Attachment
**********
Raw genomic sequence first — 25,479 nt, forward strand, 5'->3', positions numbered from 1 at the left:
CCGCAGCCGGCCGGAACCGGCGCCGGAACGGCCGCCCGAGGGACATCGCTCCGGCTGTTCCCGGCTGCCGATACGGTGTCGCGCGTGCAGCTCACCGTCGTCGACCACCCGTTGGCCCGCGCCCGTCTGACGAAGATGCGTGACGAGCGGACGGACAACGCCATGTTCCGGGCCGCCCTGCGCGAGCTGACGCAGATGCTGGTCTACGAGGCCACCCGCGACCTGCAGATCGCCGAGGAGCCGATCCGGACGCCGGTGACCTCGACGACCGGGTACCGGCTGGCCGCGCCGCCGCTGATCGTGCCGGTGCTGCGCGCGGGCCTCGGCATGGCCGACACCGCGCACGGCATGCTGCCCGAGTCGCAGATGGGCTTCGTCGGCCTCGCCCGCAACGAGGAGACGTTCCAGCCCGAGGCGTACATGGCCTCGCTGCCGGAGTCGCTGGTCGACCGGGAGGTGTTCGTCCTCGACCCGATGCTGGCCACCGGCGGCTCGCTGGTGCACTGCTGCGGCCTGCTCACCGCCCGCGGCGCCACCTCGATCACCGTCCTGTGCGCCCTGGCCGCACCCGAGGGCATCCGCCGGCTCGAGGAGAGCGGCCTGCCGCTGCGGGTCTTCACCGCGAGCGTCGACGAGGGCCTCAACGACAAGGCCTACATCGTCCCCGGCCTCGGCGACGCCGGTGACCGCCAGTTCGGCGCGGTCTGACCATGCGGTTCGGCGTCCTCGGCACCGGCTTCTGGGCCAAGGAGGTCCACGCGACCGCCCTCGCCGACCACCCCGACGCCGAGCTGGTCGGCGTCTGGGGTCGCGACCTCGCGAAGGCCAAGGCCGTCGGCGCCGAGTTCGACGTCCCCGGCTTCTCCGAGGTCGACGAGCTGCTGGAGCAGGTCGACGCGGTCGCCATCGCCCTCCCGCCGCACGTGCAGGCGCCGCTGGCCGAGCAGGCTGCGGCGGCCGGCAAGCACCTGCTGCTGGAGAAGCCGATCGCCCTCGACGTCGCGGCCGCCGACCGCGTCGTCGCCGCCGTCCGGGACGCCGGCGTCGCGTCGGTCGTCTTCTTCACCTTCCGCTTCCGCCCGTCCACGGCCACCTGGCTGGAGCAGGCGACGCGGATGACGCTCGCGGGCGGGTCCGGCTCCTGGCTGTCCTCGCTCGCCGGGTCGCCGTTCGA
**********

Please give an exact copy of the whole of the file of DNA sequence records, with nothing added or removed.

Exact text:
Raw genomic sequence first — 25,479 nt, forward strand, 5'->3', positions numbered from 1 at the left:
CCGCAGCCGGCCGGAACCGGCGCCGGAACGGCCGCCCGAGGGACATCGCTCCGGCTGTTCCCGGCTGCCGATACGGTGTCGCGCGTGCAGCTCACCGTCGTCGACCACCCGTTGGCCCGCGCCCGTCTGACGAAGATGCGTGACGAGCGGACGGACAACGCCATGTTCCGGGCCGCCCTGCGCGAGCTGACGCAGATGCTGGTCTACGAGGCCACCCGCGACCTGCAGATCGCCGAGGAGCCGATCCGGACGCCGGTGACCTCGACGACCGGGTACCGGCTGGCCGCGCCGCCGCTGATCGTGCCGGTGCTGCGCGCGGGCCTCGGCATGGCCGACACCGCGCACGGCATGCTGCCCGAGTCGCAGATGGGCTTCGTCGGCCTCGCCCGCAACGAGGAGACGTTCCAGCCCGAGGCGTACATGGCCTCGCTGCCGGAGTCGCTGGTCGACCGGGAGGTGTTCGTCCTCGACCCGATGCTGGCCACCGGCGGCTCGCTGGTGCACTGCTGCGGCCTGCTCACCGCCCGCGGCGCCACCTCGATCACCGTCCTGTGCGCCCTGGCCGCACCCGAGGGCATCCGCCGGCTCGAGGAGAGCGGCCTGCCGCTGCGGGTCTTCACCGCGAGCGTCGACGAGGGCCTCAACGACAAGGCCTACATCGTCCCCGGCCTCGGCGACGCCGGTGACCGCCAGTTCGGCGCGGTCTGACCATGCGGTTCGGCGTCCTCGGCACCGGCTTCTGGGCCAAGGAGGTCCACGCGACCGCCCTCGCCGACCACCCCGACGCCGAGCTGGTCGGCGTCTGGGGTCGCGACCTCGCGAAGGCCAAGGCCGTCGGCGCCGAGTTCGACGTCCCCGGCTTCTCCGAGGTCGACGAGCTGCTGGAGCAGGTCGACGCGGTCGCCATCGCCCTCCCGCCGCACGTGCAGGCGCCGCTGGCCGAGCAGGCTGCGGCGGCCGGCAAGCACCTGCTGCTGGAGAAGCCGATCGCCCTCGACGTCGCGGCCGCCGACCGCGTCGTCGCCGCCGTCCGGGACGCCGGCGTCGCGTCGGTCGTCTTCTTCACCTTCCGCTTCCGCCCGTCCACGGCCACCTGGCTGGAGCAGGCGACGCGGATGACGCTCGCGGGCGGGTCCGGCTCCTGGCTGTCCTCGCTCGCCGGGTCGCCGTTCGA